Fighting stereotypes: Teresa Palmer says she’s raising gender neutral kids

Teresa Palmer and kids

Actor Teresa Palmer’s sparked discussion about what “gender neutral” might truly mean, when she uploaded a photo of her sons captioned “gender neutral for the win”.

My wild tribe. I love their love 💕 #brothers

A post shared by Teresa Palmer (@teresapalmer) on

“My wild tribe”

Teresa’s eldest son, Bohdi, wears a tie-dyed shirt with splotches of pink on it and Teresa was keen to point out that  pink is an excellent colour for everyone.

“My wild tribe.” Teresa posted alongside the picture of brothers Forest and Bohdi. “I love their love. #brothers #hellyeahtheywearpink #genderneutralforthewin”

Some were quick to point out that wearing pink does not necessarily mean her kids are gender neutral, but obviously one photo can’t completely illustrate how this mum-of-two is living her life.

We’re guessing this photo was just a chance to hint at a broader philosophy this family is adopting.

“Just let them be”

One follower thought Teresa was pushing a doctrine on her kids, one that they might not WANT to adhere to.

“You have 2 beautiful BOYS. They are totally gorgeous, but wearing/liking pink does not make them gender neutral. You are imposing your beliefs on your boys, just let them be and they will grow into the men they are supposed to be. There’s no shame in wanting that for all our sons instead of trying to tick every box.”

Another suggested Teresa was simply pushing back against the sort of outdated stereotypes that assert “pink is for girls”.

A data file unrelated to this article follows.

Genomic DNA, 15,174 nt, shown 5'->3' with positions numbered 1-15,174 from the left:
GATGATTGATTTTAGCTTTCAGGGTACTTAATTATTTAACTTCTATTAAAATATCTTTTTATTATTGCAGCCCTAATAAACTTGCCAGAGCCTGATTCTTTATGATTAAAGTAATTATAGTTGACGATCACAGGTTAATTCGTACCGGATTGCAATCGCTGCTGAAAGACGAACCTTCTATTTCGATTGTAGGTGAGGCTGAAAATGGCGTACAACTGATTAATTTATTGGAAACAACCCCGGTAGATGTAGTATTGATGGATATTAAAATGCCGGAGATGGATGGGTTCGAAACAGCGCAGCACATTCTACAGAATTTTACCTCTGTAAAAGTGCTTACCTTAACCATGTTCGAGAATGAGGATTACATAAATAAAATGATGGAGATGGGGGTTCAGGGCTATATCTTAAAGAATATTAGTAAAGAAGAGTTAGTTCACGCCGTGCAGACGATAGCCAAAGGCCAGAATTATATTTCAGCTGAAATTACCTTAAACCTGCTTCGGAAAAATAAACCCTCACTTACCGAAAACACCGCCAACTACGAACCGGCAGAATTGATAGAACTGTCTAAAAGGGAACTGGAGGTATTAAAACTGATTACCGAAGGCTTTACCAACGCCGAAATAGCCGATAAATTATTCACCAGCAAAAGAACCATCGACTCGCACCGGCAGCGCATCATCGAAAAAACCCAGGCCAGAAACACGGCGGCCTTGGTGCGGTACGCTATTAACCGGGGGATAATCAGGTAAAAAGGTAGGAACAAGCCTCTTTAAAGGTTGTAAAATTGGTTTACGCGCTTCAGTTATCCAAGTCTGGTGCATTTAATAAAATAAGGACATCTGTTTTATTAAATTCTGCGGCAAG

“I think by gender neutral she just means that she’s not imposing ‘gender specific’ concepts like pink is for girls/blue is for boys. She’s not saying they have no gender … that is still gender neutral.”

Gender neutral 101

Gender neutral means: “suitable for, applicable to, or common to both male and female genders” but it can also indicate a person who does not identify as a man, woman or any other gender (also known as agender).

Gender neutral parenting is being adopted by many families in a bid to create equal opportunities for kids, encourage their natural interests and celebrate the individual. Things like toys, clothes, decorating and activities are all inclusive, and stereotypes that involve perceived masculine and feminine interests are abandoned. This is the gender neutral for the win that Teresa’s championing and it seems like a very sensible idea to us!

 

Subscribe to Babyology

Our email newsletters keep you up to date with what’s happening on Babyology.

We also have special newsletter-only offers and competitions that are exclusive to Babyology subscribers.

Sign up below:

  • This field is for validation purposes and should be left unchanged.

Send this to a friend